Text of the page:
# How to simulate over 1 billion particles?

I want to simulate human erythrocytes in capillaries. I calculated, that for a 1 meter long and 1 mm in diameter capillary there are about 3 billion blood cells.

Erythrocytes are actually discs, but let’s assume that it’s a simple cuboid. What do we have

Erythrocyte -> vertex[8] -> double x

double y

double z


In C++ double weights 8 bytes. 1 vertex=24 bytes, 8 vertexes = 24 bytes = data size of an erythrocyte. 24*7 billions bytes = 168 GB. I have only 4 Gb RAM, unfortunately. What should I do? I have never been up in computing.

• Try to decrease calculations?

Actually, there is a wide distribution of vessels diameter, for example, the largest is the aorta (as far as I know) - few cm, and the shortest could have diameter about single erythrocyte size ~ 10um, by the way, 10um it’s only 100th part of mm, so there is no sense to decreasing vessel diameter.

Decrease vessel’s width? Okay, let it be 0.3 m = 30 cm. Recalculate:

Assume vessel is a cylinder, with diameter=0.001 m and height=0.3 m. The volume equals $$2.35619449\cdot 10^{11} \mu m^3$$. Average erythrocyte volume $$90 \mu m^3$$.

We have 2.6 billion erythrocytes and 2.6 billion * 24 bytes of data. I still need some additional power computing solutions. Don’t I?

• Do you think it's reasonable to simulate a "1 meter" long capillary?! What's different along this "1 meter"? If it's just really a giant pipe that nothing will be changed along that "1 meter", you could just ignore that and simulate it in a pipe with 10 mm long and 1 mm in diameter. To step into exascale (billion scale), 4GB or even 168GB RAM are not relevant at all. If somebody wants to do this exascale simulation, he or she needs a really scalable parallel code with a powerful supercomputer. Commented Jan 16, 2020 at 17:20
• @AloneProgrammer I know understand that you answer is to solve my problem "not directly" - by decreasing calculations. Okay, I edit my question, even with calculation decreasing it’s still too much for even powerful pc Commented Jan 16, 2020 at 20:26
• What @AloneProgrammer is (correctly) saying is that brute force does not always yields more insight. In the smallest vessels, flow is laminar and there is no point in large-scale computations. In the largest vessels, flow is turbulent, and there large-scale computations make sense. Commented Jan 16, 2020 at 21:40
• "it’s only 100th part of mm, so there is no sense to decreasing vessel diameter." Even decreasing the dimension of computational domain by just 1 part, still it worth to do it cause exascale computing is really costly these days. You are trying to simulate two extremely different length scales (your tube in the macroscopic world but red blood cells in the microscopic world) which doesn't seem reasonable. At least, as a beginner, it doesn't seem reasonable to start with something in exascale. Have you looked at this: bit.ly/3adph3f Commented Jan 16, 2020 at 22:22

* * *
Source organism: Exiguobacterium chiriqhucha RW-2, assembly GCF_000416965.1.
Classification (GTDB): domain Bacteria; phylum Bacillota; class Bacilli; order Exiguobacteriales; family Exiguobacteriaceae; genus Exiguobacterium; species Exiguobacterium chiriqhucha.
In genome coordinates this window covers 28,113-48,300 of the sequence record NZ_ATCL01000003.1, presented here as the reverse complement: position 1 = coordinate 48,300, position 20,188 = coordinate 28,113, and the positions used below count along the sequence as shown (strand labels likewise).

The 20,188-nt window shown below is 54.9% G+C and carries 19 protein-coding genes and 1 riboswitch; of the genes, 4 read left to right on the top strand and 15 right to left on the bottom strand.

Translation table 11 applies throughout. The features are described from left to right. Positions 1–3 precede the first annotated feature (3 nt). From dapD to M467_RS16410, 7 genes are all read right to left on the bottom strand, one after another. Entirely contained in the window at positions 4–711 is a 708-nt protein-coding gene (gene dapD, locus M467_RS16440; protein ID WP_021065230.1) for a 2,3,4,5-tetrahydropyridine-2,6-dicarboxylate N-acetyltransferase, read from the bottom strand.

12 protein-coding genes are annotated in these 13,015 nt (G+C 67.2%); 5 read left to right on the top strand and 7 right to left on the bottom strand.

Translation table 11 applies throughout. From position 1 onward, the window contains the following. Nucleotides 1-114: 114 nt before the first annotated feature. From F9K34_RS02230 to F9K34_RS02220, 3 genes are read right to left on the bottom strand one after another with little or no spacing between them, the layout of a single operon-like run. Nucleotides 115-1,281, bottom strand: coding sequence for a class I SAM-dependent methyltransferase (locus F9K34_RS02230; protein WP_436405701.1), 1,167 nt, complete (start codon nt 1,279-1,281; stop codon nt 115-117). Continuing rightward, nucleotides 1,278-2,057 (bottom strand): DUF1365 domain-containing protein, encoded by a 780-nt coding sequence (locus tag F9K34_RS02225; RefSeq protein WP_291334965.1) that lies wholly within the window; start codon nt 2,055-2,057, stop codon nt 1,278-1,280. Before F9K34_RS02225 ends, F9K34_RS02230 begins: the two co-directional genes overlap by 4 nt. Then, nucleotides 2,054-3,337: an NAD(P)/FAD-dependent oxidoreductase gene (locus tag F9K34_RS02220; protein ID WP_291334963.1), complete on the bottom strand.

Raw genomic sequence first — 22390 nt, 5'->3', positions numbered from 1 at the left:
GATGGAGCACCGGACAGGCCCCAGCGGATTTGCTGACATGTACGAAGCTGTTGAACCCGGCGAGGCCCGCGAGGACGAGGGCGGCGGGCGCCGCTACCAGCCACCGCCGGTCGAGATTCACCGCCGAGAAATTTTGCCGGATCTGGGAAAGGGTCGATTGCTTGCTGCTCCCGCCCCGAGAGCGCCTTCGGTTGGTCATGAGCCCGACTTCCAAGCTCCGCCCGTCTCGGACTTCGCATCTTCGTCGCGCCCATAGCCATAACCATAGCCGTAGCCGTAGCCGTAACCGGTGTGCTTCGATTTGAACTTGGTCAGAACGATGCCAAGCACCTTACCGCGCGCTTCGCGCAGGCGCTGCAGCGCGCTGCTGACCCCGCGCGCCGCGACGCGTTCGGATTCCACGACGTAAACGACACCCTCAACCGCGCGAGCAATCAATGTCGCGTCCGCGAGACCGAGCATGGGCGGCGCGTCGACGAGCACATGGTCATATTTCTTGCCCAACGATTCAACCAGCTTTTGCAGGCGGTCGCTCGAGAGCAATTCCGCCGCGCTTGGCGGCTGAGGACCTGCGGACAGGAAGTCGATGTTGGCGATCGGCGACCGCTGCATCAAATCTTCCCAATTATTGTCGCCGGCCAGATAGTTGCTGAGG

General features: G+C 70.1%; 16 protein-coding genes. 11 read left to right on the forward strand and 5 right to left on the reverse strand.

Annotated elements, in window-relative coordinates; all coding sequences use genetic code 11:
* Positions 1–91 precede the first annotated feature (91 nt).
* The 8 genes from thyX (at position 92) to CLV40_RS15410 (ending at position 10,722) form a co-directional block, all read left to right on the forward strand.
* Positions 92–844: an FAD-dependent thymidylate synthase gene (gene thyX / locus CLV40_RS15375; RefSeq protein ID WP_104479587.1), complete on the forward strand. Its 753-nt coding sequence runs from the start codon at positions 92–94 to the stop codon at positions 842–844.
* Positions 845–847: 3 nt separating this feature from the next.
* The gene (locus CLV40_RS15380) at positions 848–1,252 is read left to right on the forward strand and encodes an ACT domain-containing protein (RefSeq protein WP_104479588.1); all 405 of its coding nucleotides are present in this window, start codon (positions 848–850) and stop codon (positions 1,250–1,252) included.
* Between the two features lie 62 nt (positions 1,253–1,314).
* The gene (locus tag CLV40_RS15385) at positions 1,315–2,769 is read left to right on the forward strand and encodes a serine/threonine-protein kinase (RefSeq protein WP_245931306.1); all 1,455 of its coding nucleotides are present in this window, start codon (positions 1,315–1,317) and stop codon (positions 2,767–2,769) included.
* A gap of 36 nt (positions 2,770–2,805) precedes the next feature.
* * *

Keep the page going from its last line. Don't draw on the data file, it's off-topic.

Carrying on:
• This is the reason that people use continuum models. Do some reading and see what models people in your field are using then try to simulate those Commented Jan 19, 2020 at 18:48

A first step, if you "have never been up in computing", is to read the literature and see what others are doing and have done.

The second step is that you will likely learn that what you want to do is not possible today -- at least unless you have access to supercomputers. I suspect that 3 billion particles is possible today, but only if you have access to a few thousand processor cores at the same time. And they will only let you use those after you have demonstrated experience in programming and using 1, then 10, then 100 processor cores at a time.

So start reading and learning/practicing parallel computing!

• Well, I actually know that IBM provides access to their supercomputer. If it is not too expensive, I pay, though. Do You know about prices? Commented Jan 16, 2020 at 20:22
• To within a factor of 3 or so, a CPU hour costs 10 US cents. So to run computations on 1,000 cores, you'll have to pony up about \$100 per hour. You will likely need dozens of hours even if you have a fully tested and optimized code (which I take you neither have, nor have the experience to write). So in the best of cases, you'll need many thousand dollars. Commented Jan 16, 2020 at 21:35